This past November in Pakistan, Aasia Bibi, a Christian, was sentenced to death by hanging. Bibi is accused of insulting the Prophet Muhammad during an argument with co-workers. According to Pakistan’s blasphemy laws, the punishment for defiling the Qur’an is life imprisonment, but for insulting the Prophet the penalty is death.
President Asif Ali Zardari had initially pledged to pardon Bibi, but was later barred from doing so by a Pakistani court. Even though the punishment of death has never been carried out, the blasphemy laws have resulted in death. Many times, the accused is killed by mobs.
This story troubled me on a number of levels. First, while I find mocking or insulting of any prophet to be irreverent, I find it more reprehensible to punish that kind of action with death. All this does is further the image that Islam is intolerant and violent.
Second, most writing on blasphemy seems to agree that the punishment laid out in the Pakistani blasphemy laws are not in the Qur’an or the Sunna. In other words, it is the result of Muslim jurist’s interpretation. Shouldn’t the difference in context be considered and who these laws apply to?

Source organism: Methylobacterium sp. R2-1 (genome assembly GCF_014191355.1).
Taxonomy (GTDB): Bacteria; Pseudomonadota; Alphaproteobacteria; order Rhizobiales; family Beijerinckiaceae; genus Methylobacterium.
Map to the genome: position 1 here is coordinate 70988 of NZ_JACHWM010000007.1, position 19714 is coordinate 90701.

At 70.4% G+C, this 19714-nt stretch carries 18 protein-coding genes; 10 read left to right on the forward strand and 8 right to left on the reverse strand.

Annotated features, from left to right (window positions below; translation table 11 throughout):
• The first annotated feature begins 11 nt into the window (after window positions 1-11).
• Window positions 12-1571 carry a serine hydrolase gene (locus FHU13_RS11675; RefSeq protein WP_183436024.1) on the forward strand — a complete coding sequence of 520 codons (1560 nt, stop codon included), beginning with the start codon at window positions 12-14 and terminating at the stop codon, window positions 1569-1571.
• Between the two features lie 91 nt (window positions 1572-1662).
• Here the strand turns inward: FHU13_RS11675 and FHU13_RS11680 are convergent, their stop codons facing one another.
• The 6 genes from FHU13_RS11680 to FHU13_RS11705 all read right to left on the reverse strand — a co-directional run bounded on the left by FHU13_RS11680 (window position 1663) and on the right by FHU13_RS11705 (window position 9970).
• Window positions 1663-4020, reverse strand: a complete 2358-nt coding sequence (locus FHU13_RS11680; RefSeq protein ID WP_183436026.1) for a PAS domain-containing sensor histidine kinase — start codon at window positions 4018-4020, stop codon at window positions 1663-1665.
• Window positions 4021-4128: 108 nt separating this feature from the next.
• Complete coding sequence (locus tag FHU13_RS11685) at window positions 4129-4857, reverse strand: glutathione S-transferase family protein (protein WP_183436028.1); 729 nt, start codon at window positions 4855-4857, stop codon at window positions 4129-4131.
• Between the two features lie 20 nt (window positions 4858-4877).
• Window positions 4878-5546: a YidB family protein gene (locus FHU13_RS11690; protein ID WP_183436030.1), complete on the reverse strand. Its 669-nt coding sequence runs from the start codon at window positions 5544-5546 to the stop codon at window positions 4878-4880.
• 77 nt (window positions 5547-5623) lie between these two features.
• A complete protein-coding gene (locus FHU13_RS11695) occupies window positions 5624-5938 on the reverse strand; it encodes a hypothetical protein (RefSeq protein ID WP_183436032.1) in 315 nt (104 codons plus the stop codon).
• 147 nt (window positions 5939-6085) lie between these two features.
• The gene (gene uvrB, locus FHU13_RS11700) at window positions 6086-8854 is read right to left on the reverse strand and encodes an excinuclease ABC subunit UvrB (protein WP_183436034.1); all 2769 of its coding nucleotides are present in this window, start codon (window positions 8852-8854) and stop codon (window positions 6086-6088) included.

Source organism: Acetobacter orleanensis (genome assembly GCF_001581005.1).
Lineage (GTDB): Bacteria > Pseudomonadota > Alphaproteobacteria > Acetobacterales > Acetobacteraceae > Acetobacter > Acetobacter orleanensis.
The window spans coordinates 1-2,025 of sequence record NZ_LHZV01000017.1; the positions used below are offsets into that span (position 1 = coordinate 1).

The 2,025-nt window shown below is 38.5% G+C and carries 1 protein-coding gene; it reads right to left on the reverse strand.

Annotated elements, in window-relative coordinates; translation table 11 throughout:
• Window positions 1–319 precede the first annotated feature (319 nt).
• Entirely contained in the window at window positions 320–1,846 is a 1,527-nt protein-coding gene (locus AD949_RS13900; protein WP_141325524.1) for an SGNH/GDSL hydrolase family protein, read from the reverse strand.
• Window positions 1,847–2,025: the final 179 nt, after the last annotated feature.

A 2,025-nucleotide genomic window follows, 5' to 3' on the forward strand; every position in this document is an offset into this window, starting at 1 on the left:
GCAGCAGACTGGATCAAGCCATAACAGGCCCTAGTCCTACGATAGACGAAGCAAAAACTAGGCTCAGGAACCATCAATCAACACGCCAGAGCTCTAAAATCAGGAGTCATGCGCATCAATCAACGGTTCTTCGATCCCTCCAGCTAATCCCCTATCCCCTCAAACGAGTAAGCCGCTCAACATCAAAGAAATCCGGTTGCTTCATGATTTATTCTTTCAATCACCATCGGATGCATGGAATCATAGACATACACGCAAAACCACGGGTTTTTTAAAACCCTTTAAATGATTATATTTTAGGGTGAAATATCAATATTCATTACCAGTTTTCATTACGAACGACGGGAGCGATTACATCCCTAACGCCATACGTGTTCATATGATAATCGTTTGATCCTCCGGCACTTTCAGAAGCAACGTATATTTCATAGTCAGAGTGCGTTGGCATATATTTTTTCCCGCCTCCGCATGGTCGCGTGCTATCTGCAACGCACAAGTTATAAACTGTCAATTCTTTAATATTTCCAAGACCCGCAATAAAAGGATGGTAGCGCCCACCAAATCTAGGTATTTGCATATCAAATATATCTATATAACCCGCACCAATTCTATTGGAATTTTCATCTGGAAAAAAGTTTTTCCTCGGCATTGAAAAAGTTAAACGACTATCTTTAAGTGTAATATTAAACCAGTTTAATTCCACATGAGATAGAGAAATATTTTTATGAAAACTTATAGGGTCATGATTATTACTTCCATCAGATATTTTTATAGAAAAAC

Third, there are many Qur’anic verses that recognize the fact that a Muslim’s beliefs may be insulted and instructs them how to respond:
“Bear, then, with patience, all that they say, and celebrate the praises of thy Lord, before the rising of the sun and before (its) setting.” (Quran 50:39)
“And when they hear vain talk, they turn away therefrom and say: ‘To us our deeds, and to you yours; peace be to you: we seek not the ignorant.'” (Quran 28: 55)
“And the servants of Allah … are those who walk on the earth in humility, and when the ignorant address them, they say ‘Peace’!” (Quran 25:63)
With these verses in mind and the example of the Prophet Muhammad who patiently endured ridicule and sometimes persecution, I cannot see that these laws represent the spirit of Islam. I think there should be basic respect of each other’s faiths and prophets and these kinds of actions will not achieve it.
What do you think of the blasphemy laws? Do you think that they represent the spirit of Islam? How can we reconcile them with the example of the Prophet? Should free speech mean insulting others’ sensibilities? Please share your thoughts below.